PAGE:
Monday, 19 June 2017
Questions without Notice
Leader of the Opposition
My question is to the Minister for Employment, Senator Cash. It relates to developments in questions asked last week in question time. Can the minister further update the Senate on recent reports concerning officials of registered organisations and potential conflicts of interest?
I thank Senator Paterson for the question. Yes, I can. Further to serious questions being raised regarding the failure of the AWU to accurately disclose a range of transactions in which industry super funds gave money to the AWU when Bill Shorten was national secretary and running for parliament in 2007, I can advise that last Thursday the AWU, in an attempt to protect Mr Shorten, amended their 10-year-old disclosure statement. Specifically, they reclassified a $27,500 donation from AustralianSuper to the AWU to say that it was not, in fact, a donation but rather an 'other receipt'.
Despite this convenient reclassification, questions regarding conflicts of interest still remain and have not been answered. I remind senators that Mr Shorten, in 2007, wore three hats: being a director of AustralianSuper, National Secretary of the AWU and the Labor candidate for Maribyrnong, all at the same time as money was changing hands. Mr Shorten must now come clean with the Australian people and explain as follows. Did he disclose these conflicts and how? And, if not, why not? Did he remove himself from any decisions around these payments and how? And, if not, why not? Did he personally ask for any of these payments or did others ask for these payments on his behalf? Further, and just as importantly, Mr Shorten should now outline what conversations he and his office have had with the AWU which led to the AWU filing just last week the amended return. (Time expired)
Ten years after this questionable flow of money occurred, the AWU are still trying to get their story straight about conflicts of interest with their former boss. Organisations like AustralianSuper and the AWU have an important duty to protect the interests of their members. They manage the retirement savings of hardworking Australians, which they hold on trust. I do not believe there would be any Australian who believes that their hard earned retirement savings should be used for political campaigns or events, and that is why greater transparency is needed and Mr Shorten needs to come clean and answer these important questions. He needs to tell the Australian people why payments were made from the superannuation fund of hardworking Australians which ended up benefiting his union.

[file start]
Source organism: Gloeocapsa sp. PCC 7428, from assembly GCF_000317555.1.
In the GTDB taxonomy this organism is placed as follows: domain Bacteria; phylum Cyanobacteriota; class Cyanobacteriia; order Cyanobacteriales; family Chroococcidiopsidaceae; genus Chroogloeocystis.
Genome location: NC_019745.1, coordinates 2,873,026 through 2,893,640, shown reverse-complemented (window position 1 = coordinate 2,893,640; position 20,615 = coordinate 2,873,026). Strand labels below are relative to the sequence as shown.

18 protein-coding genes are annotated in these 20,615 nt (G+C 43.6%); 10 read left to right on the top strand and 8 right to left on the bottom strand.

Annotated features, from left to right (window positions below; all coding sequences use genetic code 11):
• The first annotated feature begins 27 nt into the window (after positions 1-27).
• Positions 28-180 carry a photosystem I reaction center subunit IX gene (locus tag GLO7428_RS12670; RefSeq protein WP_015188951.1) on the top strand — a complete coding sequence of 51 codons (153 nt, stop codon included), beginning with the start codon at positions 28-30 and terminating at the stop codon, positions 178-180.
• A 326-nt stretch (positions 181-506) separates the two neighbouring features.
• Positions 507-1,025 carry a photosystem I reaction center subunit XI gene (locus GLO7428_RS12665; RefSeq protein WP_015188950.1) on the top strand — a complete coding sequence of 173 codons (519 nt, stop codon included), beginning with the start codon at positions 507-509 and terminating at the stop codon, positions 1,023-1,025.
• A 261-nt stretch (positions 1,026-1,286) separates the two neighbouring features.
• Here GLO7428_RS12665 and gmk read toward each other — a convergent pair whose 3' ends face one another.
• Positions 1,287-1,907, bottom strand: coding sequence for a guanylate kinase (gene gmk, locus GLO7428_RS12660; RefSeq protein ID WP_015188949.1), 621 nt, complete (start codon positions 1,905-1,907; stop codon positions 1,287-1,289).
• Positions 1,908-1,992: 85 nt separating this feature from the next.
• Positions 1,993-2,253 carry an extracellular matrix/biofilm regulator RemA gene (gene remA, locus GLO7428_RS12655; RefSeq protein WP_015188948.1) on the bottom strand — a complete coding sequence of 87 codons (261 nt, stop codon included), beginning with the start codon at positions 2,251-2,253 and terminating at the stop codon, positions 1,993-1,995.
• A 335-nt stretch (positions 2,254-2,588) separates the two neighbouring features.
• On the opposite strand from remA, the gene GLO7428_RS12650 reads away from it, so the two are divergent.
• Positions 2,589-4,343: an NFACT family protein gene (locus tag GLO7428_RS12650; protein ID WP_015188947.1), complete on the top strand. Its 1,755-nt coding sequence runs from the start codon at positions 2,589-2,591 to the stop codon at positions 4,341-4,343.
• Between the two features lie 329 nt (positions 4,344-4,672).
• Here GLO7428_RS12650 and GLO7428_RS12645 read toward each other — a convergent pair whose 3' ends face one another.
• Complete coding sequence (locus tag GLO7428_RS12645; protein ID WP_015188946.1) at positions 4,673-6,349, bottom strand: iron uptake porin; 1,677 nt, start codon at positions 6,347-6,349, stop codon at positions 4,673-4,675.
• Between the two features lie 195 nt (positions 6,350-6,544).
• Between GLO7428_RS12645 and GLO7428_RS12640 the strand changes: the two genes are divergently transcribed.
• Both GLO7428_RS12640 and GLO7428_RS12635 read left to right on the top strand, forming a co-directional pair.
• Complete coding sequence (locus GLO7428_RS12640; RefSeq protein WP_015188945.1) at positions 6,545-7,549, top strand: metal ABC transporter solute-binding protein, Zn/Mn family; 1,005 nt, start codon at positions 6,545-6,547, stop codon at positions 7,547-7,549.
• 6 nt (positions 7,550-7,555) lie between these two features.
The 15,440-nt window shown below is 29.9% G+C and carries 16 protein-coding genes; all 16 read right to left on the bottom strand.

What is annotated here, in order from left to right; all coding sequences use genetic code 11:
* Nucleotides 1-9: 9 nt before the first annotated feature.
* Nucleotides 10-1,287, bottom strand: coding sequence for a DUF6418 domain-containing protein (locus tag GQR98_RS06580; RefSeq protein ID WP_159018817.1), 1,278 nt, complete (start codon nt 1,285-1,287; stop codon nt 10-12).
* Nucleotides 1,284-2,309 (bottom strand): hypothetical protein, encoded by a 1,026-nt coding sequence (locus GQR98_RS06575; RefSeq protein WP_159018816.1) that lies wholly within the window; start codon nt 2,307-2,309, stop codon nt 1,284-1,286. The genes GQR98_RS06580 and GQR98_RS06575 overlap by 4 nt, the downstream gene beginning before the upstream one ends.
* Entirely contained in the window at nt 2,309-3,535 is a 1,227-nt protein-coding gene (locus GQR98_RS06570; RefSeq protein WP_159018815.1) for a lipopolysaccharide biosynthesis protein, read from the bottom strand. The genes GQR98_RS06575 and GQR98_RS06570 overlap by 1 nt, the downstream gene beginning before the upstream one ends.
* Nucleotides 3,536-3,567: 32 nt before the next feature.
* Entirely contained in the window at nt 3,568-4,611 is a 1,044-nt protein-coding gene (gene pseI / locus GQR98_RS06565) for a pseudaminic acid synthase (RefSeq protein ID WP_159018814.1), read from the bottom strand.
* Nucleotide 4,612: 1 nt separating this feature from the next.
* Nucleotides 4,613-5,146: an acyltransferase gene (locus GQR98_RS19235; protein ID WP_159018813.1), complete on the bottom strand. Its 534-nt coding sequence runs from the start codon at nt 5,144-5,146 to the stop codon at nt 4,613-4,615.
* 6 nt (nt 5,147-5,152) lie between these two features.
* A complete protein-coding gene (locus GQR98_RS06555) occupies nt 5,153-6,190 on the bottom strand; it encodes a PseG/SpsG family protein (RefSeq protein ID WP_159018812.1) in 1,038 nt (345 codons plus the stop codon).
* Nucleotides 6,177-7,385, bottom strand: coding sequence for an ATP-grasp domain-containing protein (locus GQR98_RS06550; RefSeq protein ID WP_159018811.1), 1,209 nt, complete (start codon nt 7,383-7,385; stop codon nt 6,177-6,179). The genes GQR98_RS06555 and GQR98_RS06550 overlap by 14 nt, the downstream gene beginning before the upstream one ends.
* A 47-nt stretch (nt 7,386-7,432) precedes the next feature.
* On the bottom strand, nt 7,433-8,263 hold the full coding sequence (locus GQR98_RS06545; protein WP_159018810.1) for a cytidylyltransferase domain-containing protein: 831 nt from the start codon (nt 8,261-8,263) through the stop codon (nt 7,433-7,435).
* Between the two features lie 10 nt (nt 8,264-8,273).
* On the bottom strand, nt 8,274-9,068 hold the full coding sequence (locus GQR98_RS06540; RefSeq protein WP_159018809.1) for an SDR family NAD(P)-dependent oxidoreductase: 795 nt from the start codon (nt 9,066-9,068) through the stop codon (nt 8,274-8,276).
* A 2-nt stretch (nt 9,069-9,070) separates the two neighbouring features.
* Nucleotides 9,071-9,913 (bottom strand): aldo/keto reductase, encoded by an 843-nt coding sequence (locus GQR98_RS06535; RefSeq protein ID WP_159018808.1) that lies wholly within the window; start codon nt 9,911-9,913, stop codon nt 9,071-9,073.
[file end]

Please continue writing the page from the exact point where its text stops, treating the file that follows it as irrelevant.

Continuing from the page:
The payments between Australian Super and the AWU, and then between the AWU and Labor, have primarily benefited the interests of Mr Bill Shorten. It is not clear what benefits have flowed to Australian Super or AWU members, and these questions need to be answered. The Turnbull government believes that unions and employer groups should at all times be acting in the interests of their hardworking members and not their officials. We have critical legislation before this parliament to prevent corrupting and secret payments between registered organisations and employers and full disclosure of any legitimate payments that are made. If it is not a legitimate payment, why is it being made? All registered organisations—employer and union—should be transparent.